• Make a simple salad by thinly shredding some kale, mix with sliced red pepper, onion and raisins and drizzle over some sesame oil or walnut oil with lemon juice and seasoning.
  • Braise together chopped kale and apple, top with chopped walnuts and add a splash of balsamic vinegar.
  • Toss hot whole grain cooked pasta with chopped kale, feta cheese, pine nuts and a little olive oil. The heat of the pasta will wilt the kale and make it soft.
  • Make some Kale chips by cutting the kale into bite sized pieces and removing any coarse stalks. Toss with a drizzle of olive oil and salt, spread thinly on a large baking sheet and bake in a hot oven gas6/180’C for 10 to 15 min.

Make a speedy kale salad; mix 1lb of chopped kale with 2 tsps of garlic salt, 10 oz of cherry tomatoes halved, 4 shiitake mushrooms sliced and 2 tbsp of mixed seeds. Make a dressing by blending together 2 ripe stoned and peeled avocados, 2 tsps of tamari sauce or soya sauce, ½ tsp of onion powder, pinch of paprika pepper, 2 tbsp of flax oil or walnut oil, 2 tsps of xylitol sweetener and juice of ½ lemon, Pour over the kale etc. and serve.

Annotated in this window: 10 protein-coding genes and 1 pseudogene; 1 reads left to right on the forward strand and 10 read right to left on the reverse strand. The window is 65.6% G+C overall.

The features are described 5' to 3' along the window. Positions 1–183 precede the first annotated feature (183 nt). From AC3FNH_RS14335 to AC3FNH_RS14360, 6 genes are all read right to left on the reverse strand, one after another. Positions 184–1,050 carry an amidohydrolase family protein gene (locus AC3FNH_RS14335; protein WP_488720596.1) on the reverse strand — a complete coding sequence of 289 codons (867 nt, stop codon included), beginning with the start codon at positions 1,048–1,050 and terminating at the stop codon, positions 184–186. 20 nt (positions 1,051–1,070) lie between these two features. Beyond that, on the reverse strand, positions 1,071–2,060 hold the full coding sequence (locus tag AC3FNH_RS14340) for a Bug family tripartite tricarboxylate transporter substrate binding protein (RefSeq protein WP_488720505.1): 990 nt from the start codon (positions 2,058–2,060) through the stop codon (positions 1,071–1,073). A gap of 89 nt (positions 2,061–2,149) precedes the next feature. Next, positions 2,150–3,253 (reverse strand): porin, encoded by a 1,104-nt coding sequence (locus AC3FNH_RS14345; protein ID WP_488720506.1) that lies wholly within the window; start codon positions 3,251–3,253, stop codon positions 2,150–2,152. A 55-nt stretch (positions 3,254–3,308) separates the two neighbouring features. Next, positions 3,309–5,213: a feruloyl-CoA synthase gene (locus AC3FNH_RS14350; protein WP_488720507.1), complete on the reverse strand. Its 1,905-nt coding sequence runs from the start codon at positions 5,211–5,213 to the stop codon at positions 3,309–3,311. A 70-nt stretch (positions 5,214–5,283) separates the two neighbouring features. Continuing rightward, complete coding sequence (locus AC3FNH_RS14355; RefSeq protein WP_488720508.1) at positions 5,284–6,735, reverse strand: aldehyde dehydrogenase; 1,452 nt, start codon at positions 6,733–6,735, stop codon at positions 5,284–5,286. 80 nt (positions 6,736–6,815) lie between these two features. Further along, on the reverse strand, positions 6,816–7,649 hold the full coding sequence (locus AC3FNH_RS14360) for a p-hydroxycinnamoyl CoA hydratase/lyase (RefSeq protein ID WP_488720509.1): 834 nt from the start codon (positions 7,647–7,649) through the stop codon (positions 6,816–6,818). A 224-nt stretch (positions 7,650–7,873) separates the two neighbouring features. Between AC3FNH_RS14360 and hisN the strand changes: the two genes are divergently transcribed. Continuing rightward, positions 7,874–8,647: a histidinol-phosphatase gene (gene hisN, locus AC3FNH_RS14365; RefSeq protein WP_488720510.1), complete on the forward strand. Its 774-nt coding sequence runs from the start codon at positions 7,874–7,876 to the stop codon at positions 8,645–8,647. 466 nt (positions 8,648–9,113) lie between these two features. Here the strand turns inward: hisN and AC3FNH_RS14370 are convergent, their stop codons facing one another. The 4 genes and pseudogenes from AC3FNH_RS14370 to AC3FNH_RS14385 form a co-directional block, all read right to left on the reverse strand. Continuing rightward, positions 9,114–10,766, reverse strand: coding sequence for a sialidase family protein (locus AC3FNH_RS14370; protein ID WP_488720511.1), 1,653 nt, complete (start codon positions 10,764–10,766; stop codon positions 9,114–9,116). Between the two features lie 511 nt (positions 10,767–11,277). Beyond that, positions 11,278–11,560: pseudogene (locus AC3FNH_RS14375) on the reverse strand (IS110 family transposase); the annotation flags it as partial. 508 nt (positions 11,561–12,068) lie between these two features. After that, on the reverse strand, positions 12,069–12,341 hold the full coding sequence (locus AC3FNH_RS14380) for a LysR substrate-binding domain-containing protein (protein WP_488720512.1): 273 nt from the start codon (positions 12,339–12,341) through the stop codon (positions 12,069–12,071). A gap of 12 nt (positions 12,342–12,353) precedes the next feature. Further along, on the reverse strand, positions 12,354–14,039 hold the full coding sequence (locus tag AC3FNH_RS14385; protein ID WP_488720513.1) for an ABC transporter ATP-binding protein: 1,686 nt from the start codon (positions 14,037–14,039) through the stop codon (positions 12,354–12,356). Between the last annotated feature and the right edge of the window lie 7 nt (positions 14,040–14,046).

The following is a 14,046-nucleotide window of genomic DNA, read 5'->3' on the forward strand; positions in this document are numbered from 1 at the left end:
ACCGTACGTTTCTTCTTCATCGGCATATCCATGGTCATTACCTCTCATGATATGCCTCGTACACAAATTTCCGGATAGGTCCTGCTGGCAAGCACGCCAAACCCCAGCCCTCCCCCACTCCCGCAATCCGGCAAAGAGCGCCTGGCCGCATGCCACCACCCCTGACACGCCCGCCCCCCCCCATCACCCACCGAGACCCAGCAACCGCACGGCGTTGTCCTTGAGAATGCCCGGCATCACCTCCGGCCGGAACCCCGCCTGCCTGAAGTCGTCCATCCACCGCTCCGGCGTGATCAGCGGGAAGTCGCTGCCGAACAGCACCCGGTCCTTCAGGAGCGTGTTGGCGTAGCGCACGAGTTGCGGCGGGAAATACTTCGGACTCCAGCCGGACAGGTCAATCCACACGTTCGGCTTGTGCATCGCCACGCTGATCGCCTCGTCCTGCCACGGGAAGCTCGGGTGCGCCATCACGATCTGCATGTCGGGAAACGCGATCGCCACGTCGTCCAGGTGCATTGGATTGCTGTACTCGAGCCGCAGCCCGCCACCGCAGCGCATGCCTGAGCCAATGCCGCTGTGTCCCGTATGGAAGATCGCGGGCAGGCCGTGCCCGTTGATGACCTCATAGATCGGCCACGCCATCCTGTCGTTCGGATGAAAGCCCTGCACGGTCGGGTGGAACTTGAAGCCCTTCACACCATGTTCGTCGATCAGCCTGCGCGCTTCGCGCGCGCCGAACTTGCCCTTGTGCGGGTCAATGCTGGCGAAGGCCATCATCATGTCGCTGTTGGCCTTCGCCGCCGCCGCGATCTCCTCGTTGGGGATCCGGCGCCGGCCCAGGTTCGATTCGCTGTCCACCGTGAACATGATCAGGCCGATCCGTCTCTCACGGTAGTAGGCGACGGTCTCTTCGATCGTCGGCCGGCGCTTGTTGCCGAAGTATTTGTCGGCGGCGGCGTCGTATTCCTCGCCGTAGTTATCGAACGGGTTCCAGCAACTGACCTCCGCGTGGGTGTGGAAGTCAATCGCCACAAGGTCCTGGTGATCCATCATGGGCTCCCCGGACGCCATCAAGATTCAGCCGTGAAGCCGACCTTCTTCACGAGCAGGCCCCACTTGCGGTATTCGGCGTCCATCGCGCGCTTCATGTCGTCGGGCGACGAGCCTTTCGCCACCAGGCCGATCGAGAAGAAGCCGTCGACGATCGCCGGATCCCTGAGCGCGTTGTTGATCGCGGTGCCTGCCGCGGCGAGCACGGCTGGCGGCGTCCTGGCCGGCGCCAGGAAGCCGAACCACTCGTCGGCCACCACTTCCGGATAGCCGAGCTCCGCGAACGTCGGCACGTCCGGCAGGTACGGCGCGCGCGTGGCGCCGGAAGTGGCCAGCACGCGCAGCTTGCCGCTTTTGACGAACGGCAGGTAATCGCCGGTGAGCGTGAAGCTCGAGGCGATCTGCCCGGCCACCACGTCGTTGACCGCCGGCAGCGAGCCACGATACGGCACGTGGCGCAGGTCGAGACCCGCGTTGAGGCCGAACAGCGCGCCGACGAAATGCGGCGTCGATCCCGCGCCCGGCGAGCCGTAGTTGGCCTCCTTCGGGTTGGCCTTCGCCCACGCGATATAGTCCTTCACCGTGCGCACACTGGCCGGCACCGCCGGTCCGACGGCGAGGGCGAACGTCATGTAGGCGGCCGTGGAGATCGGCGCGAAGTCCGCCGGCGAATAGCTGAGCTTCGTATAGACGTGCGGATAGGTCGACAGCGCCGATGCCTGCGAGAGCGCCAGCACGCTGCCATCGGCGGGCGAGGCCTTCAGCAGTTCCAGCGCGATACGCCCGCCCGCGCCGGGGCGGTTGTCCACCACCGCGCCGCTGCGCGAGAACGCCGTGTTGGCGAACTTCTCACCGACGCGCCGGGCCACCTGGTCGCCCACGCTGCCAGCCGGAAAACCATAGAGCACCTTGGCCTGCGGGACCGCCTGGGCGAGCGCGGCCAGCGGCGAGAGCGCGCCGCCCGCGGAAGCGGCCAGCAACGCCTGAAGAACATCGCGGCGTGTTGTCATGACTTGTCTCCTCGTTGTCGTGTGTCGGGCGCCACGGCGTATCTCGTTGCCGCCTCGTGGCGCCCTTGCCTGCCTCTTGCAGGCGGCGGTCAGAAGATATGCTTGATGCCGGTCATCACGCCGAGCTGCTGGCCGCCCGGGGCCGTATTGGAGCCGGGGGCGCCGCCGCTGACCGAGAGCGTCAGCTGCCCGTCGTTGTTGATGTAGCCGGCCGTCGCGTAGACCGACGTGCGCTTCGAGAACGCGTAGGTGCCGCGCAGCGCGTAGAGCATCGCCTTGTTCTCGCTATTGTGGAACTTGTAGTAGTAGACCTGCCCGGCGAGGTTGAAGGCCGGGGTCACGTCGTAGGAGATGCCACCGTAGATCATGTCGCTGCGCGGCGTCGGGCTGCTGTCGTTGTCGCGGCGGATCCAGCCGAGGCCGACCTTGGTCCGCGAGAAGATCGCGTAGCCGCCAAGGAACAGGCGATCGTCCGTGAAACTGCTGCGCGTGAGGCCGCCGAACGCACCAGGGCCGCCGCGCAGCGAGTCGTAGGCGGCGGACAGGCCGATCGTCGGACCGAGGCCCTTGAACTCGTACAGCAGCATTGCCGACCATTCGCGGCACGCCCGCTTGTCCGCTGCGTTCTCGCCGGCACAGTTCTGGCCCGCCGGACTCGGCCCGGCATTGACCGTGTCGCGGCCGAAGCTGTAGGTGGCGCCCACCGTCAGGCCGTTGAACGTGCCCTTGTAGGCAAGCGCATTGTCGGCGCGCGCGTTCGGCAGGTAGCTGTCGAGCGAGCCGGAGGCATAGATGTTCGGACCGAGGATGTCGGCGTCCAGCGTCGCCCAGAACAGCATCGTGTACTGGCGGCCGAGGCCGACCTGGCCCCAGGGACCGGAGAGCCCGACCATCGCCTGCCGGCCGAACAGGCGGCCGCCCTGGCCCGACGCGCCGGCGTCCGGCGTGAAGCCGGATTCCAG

• And finally a favourite recipe of mine;

Warm Kale and Quinoa salad.
You will need; 300g of quinoa; 1 ½ pts of boiling water; 1 lb of shredded kale with coarse stalks removed; 3 tbsp of pine nuts; 3 tbsp of raisins or dried cranberries; 2 tbsp of lemon juice; 2 tbsp of olive oil and seasoning.
1. Put the quinoa in a large pan and coat the seeds with 1 tbsp of the olive oil by turning with a spoon. Add the boiling water and stir once, Cover with a lid and turn down to simmer for 25 min or until the water has been absorbed and the quinoa is soft and fluffy.
2. Add the kale to the pan on top of the quinoa and leave with the lid on for a few minutes so the kale softens with the steam from the quinoa.
3. Add the pine nuts and raisins, lemon juice and olive oil. Season and serve.
4. Good hot or cold the next day.

Blog originally written by Caroline September 2013

Sign up for our newsletter

Stay up to date with our news and fundraising by signing up for our newsletter.

Sign up